Persistent gossip around the power couple proves that there’s always time to plan for the worst-case scenario. It’s not a romance killer. It’s reality.
Once again “sources close to” Ellen DeGeneres and Portia De Rossi say they’re on the verge of breaking up after 15 years together and a decade of marriage.
It’s basically business as usual. They’re an enormously aspirational couple: attractive, dynamic, extremely wealthy after years in Hollywood.
People in their circles tend to get jealous enough to at least unconsciously nudge them apart.
However, every time the gossip flares, their team makes it go away and year after year, they stay together.
I hope it’s love. Maybe it’s just common sense. After all, there’s no coherent narrative on what happens to the assets if they split up.
And in that scenario, it’s probably cheaper to remain legally bonded. But even if there’s no plan yet, it’s never too late.
A contract is a contract
Over the years the rumor mill has focused on the lack of a prenuptial contract that lays out who gets what if the relationship fails.
That aligns with Ellen’s personal brand of promoting enthusiasm over planning. People like it when she leaps into things and doesn’t count the cost until much later.
But when she married De Rossi in 2008, she was a decade younger and maybe worth $65 million.
De Rossi had about $20 million in real estate and cash saved up from her TV roles. It was a relatively equal match, give or take eight digits and a mansion or two.
They came in with roughly equivalent wealth and in California they would have split it down the middle. No win, no loss either way.
Now, however, De Rossi hasn’t been as active while Ellen’s career has become a juggernaut. Oprah isn’t around any more to get in her way.
And the deals Ellen signed only get better the longer she goes. She gets 60% of all profit on her show. Year after year, that’s rolled into about $35 million a year.
Add the usual production and endorsement income and she now banks every 12 months what the couple was worth when they legalized their relationship.
That’s exponential success. Some people claim it’s translated into $430 million in wealth that Ellen has banked in her career, compared to once again maybe $20 million on Portia’s side.
While that number is probably inflated (the estimates usually mistake “lifetime earnings” for “accumulated wealth”), it’s a demonstration of how the power dynamic changes.
Both women are still wildly successful by any usual standard. But Ellen’s earning power turns just about everything else into a rounding error.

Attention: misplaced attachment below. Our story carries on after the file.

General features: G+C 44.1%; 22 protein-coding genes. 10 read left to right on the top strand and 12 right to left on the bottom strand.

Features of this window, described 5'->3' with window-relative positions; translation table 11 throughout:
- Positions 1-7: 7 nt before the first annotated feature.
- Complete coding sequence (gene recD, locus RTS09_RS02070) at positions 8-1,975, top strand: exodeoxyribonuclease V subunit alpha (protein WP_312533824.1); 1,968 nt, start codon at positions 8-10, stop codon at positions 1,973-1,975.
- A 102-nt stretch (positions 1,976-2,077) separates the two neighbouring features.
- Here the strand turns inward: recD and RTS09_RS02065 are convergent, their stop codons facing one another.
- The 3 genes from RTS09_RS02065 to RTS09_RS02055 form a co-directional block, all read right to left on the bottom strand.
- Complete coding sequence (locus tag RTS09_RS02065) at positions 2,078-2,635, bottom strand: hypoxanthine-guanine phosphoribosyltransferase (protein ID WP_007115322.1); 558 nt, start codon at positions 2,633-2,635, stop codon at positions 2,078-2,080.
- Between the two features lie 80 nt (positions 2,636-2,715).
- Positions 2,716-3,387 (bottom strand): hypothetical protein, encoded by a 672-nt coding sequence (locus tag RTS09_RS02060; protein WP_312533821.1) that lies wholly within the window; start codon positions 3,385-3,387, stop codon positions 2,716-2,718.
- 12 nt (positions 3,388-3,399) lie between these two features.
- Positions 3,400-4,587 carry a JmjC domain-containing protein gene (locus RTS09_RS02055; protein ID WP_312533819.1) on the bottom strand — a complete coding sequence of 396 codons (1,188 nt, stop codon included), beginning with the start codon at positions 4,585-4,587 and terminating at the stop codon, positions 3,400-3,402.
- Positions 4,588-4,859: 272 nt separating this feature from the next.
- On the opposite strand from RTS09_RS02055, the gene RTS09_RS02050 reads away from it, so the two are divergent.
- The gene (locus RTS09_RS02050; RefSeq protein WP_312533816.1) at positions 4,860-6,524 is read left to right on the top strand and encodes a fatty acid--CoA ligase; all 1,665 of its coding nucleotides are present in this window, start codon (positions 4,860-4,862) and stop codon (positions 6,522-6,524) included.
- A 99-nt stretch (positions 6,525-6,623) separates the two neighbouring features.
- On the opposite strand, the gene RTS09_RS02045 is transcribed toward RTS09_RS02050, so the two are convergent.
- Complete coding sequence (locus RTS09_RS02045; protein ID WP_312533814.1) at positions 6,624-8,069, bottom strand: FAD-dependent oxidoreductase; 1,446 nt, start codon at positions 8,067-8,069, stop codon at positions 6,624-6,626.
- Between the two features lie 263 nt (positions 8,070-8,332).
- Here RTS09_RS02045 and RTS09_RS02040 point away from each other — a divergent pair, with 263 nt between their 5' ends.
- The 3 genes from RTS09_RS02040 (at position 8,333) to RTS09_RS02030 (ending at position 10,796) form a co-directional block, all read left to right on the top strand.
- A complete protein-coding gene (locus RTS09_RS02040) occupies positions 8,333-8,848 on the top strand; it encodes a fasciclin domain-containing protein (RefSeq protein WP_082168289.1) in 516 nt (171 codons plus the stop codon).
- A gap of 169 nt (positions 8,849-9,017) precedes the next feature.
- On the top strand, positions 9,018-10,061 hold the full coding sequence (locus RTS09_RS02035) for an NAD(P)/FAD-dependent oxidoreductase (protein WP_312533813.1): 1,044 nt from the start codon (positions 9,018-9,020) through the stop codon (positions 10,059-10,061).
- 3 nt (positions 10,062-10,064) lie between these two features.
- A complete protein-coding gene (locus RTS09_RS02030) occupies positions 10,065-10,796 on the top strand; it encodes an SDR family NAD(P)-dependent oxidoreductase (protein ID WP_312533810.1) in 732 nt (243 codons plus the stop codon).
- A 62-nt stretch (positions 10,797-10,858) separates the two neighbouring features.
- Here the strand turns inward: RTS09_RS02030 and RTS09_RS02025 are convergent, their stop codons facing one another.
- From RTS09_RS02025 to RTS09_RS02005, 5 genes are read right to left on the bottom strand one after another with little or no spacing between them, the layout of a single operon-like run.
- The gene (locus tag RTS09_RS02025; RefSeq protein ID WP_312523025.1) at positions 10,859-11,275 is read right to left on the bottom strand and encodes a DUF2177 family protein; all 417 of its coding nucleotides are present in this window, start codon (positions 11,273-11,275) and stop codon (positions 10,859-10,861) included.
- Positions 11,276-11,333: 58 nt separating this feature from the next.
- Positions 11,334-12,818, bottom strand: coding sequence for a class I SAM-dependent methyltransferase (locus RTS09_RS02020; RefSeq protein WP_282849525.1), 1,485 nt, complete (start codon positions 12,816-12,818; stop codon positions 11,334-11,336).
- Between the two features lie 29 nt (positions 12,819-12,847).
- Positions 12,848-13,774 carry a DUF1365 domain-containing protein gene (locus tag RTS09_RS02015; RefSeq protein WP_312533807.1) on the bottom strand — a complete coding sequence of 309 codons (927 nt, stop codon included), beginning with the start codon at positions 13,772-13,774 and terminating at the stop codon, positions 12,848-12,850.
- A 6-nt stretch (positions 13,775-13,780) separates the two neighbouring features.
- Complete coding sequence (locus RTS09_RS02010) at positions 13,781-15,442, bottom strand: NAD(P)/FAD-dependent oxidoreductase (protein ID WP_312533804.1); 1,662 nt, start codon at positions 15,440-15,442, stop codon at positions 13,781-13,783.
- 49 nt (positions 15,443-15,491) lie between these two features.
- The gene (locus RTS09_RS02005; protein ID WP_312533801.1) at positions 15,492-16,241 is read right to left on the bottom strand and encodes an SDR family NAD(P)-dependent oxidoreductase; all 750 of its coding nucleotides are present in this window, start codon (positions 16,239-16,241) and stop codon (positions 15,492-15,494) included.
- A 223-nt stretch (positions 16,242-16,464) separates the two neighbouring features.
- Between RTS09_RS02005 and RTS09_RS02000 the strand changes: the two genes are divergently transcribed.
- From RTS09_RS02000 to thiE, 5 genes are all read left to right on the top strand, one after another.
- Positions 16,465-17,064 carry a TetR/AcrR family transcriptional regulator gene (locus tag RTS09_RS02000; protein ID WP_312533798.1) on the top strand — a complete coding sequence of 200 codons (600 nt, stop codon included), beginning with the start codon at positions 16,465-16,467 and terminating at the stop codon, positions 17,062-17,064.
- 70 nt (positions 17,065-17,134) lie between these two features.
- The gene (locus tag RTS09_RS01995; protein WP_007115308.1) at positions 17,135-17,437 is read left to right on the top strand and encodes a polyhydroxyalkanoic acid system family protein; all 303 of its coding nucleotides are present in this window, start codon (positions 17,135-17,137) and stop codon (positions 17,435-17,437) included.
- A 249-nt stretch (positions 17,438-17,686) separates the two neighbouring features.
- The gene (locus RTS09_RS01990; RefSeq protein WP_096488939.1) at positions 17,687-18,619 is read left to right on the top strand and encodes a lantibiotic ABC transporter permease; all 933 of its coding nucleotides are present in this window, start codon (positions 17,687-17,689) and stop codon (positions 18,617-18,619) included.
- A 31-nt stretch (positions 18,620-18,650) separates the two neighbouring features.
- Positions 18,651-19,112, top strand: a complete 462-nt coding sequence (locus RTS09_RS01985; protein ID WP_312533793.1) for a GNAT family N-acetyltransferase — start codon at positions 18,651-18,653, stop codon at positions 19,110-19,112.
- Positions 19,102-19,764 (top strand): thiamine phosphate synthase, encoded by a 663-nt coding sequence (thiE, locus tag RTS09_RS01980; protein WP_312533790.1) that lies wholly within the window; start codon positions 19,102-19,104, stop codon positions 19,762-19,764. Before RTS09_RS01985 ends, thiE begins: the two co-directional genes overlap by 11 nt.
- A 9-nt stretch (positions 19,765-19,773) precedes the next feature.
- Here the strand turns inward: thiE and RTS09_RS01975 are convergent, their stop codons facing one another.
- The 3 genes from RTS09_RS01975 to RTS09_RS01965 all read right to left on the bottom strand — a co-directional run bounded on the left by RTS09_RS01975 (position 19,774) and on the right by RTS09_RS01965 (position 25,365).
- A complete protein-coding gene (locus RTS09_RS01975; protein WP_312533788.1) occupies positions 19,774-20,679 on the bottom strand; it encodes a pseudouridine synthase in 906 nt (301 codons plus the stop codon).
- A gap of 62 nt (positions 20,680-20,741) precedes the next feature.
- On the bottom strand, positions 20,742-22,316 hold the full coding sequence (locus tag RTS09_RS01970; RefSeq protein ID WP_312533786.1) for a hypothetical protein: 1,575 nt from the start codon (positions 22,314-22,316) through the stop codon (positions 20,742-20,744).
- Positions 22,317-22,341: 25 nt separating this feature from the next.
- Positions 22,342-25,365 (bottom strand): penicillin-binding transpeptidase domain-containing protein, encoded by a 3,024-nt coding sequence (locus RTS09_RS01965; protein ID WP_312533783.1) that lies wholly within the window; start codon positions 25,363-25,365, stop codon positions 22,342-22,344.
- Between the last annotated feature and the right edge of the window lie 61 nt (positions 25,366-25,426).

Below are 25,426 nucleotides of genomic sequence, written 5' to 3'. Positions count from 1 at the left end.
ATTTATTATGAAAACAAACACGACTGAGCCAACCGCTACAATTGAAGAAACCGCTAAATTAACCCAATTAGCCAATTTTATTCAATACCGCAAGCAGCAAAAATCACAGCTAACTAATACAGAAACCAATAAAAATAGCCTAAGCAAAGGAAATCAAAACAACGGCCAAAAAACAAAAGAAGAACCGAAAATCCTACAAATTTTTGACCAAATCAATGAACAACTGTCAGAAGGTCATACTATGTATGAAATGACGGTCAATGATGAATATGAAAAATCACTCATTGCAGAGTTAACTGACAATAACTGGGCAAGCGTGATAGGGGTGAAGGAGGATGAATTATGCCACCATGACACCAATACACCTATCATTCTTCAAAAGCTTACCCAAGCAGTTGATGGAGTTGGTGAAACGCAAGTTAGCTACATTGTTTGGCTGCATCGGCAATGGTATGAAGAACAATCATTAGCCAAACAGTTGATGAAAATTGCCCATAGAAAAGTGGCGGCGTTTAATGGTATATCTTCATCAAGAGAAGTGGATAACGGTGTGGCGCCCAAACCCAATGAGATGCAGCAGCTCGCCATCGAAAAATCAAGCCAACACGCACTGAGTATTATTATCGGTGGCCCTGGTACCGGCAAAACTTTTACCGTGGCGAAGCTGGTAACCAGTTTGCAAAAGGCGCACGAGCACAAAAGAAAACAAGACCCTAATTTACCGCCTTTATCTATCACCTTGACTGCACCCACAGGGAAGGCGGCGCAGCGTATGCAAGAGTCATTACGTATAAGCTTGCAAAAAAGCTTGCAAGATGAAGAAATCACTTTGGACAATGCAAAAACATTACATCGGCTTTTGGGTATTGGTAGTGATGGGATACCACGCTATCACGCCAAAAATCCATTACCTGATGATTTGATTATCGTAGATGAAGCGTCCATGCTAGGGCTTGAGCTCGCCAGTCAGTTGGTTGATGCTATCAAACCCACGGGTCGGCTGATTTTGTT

Out of a notional $450 million in lifetime earnings, maybe 5% came from De Rossi paychecks. The imbalance is clear. The lawyers should be involved.
After all, you can only sign a prenuptial contract splitting the assets before you get married. However, postnuptial contracts exist as well to cover the way life changes the initial assumptions around a relationship.
It’s not anti-romantic. It’s common sense.
Changing the terms
If for some reason the couple splits now, a fight could be extremely destructive and extremely expensive.
De Rossi might have worked for $20 million and be entitled under California divorce law to up to ten times that settlement.
Ellen’s career is wrapped up in that $200 million. It represents illiquid interests in her production companies and the houses she loves to buy.
She can’t simply liquidate half her company and hand over the money without seriously diluting her creative control over the show.
And while she can attach De Rossi as a passive partner in future income streams, that’s probably not going to fly. Divorce settlements are all about lump sums and clean splits.
Keep embittered spouses together for the sake of the business and you’d might as well stay married.
For all we know, that’s what’s been going on here for years. Either way, a contested divorce would motivate savage and destructive legal maneuvers.
From an advisory point of view, it’s simple math. If De Rossi can raise her payout to $22 million, she can spend $1.9 million and come out ahead.
Neither spouse ends up with that money. It goes to the lawyers, gone.
As the gap widens, the incentive to hand lawyers vast sums in exchange for an incrementally better split grows.
Ellen doesn’t want that. A suitably motivated spouse wouldn’t care.
It’s an old story. Where we have anything like clarity on their relationship revolves around their willingness to change the parameters when they stop working.
There’s supposedly no prenup in place but there is apparently a postnuptial arrangement that spells out duties, vacation time and budgets.
It’s just like the rules that govern any mature relationship only with a little more legal bite.
If the deal doesn’t include rules for splitting the assets, it needs to be revisited. Otherwise, the only ones who’ll get rich here if they break up are the lawyers.